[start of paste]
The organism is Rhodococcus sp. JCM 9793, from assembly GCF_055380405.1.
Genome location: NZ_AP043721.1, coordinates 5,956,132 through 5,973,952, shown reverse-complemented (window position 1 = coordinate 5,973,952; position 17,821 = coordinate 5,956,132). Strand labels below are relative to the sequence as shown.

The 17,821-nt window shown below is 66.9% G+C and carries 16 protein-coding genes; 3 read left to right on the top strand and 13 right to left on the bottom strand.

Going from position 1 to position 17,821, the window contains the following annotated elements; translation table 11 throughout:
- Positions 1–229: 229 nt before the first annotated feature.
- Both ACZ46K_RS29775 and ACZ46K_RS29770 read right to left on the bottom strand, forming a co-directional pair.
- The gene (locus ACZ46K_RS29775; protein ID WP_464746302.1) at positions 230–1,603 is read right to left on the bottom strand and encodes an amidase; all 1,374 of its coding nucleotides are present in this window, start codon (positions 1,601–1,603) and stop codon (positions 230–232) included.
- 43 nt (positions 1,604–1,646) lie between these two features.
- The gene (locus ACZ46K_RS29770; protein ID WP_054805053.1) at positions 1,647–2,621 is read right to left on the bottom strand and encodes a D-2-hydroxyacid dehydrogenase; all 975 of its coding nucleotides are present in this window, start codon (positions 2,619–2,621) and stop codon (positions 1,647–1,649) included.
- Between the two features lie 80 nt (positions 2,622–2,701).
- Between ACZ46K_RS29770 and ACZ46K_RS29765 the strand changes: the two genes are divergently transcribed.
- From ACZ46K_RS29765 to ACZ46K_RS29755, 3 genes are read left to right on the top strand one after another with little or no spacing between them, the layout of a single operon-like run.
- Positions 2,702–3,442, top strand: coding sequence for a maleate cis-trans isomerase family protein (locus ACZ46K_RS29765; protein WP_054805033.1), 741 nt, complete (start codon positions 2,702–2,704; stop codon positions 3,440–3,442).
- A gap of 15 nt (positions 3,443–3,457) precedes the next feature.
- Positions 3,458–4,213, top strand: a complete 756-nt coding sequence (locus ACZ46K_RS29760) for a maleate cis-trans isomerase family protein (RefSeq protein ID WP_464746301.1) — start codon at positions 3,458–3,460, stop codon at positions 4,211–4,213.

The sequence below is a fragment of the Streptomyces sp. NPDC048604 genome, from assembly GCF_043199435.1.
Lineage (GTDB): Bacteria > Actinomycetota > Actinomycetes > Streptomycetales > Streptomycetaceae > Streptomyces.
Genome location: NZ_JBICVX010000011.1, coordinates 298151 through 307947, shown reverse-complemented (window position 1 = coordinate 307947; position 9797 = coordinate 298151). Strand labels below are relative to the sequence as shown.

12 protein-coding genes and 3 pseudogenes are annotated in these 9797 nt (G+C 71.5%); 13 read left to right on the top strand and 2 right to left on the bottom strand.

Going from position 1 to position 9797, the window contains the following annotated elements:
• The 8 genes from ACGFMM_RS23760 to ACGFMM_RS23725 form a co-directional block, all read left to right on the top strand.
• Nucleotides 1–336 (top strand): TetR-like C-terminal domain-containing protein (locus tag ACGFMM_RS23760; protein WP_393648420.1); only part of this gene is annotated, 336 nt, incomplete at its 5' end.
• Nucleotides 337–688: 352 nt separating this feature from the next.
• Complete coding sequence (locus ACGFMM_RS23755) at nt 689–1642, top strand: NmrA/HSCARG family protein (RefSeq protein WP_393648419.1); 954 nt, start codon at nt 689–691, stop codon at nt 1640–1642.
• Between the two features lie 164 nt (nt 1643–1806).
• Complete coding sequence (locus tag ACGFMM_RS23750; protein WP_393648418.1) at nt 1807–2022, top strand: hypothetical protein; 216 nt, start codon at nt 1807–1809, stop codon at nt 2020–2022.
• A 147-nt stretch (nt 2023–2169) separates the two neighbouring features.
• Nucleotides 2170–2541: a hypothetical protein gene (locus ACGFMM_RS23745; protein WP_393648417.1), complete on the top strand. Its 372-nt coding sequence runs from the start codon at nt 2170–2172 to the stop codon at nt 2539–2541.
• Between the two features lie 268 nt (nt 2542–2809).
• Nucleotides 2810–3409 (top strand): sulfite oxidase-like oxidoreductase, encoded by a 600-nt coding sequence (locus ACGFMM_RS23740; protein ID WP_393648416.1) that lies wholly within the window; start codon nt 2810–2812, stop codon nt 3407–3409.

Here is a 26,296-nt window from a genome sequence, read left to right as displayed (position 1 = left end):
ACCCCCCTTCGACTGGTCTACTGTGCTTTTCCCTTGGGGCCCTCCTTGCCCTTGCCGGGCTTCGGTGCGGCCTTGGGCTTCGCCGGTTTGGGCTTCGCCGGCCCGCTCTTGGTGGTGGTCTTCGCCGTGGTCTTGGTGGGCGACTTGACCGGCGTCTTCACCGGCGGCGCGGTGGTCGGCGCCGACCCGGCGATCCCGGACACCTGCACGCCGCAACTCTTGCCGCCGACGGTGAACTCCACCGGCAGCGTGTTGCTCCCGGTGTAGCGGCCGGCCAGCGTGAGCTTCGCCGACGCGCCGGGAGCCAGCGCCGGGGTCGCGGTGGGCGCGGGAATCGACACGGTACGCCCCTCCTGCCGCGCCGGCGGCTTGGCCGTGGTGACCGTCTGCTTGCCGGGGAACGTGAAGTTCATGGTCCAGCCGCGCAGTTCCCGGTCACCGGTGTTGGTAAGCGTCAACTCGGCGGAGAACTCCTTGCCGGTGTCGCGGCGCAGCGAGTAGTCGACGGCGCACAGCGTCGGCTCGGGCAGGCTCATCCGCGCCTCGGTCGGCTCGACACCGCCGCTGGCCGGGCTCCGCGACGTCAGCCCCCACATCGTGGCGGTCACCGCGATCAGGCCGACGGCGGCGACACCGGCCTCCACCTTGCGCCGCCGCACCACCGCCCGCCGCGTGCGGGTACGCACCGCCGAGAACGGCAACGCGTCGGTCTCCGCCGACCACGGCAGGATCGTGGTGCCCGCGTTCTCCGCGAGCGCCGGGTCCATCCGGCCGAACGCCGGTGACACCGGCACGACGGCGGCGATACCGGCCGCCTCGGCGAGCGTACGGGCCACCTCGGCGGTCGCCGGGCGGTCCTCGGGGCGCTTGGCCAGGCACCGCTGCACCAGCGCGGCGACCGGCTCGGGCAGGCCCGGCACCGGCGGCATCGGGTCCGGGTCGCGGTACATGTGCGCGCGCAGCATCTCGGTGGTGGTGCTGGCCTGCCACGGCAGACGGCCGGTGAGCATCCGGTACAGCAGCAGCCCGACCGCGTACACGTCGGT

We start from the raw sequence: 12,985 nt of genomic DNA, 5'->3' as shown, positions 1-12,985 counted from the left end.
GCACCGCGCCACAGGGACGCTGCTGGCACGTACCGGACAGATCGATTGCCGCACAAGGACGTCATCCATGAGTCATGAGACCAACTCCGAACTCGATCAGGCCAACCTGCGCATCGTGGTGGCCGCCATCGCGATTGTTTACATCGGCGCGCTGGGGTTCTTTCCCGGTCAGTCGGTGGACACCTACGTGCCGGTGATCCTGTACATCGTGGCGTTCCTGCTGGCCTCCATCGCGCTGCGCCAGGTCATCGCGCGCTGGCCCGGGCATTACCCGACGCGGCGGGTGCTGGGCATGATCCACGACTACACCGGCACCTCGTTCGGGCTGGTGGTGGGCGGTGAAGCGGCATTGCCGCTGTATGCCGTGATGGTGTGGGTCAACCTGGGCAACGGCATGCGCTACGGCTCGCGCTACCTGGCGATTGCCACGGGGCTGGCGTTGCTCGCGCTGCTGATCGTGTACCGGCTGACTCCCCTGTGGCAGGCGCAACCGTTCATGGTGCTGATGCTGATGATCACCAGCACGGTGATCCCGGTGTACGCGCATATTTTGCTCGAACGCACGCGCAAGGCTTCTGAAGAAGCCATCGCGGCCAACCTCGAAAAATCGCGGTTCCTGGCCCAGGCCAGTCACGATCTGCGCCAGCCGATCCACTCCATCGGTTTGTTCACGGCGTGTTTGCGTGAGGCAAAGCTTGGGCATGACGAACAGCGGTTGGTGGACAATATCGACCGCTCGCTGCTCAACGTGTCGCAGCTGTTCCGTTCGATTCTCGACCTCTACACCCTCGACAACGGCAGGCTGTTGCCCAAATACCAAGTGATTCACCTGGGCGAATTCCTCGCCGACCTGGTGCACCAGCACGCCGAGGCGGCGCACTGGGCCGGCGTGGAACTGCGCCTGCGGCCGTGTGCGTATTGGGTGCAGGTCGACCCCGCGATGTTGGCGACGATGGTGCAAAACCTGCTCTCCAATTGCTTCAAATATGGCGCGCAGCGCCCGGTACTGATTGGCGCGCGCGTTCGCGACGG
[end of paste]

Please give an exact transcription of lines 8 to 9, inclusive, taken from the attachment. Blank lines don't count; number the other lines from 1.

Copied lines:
- 43 nt (positions 1,604–1,646) lie between these two features.
- The gene (locus ACZ46K_RS29770; protein ID WP_054805053.1) at positions 1,647–2,621 is read right to left on the bottom strand and encodes a D-2-hydroxyacid dehydrogenase; all 975 of its coding nucleotides are present in this window, start codon (positions 2,619–2,621) and stop codon (positions 1,647–1,649) included.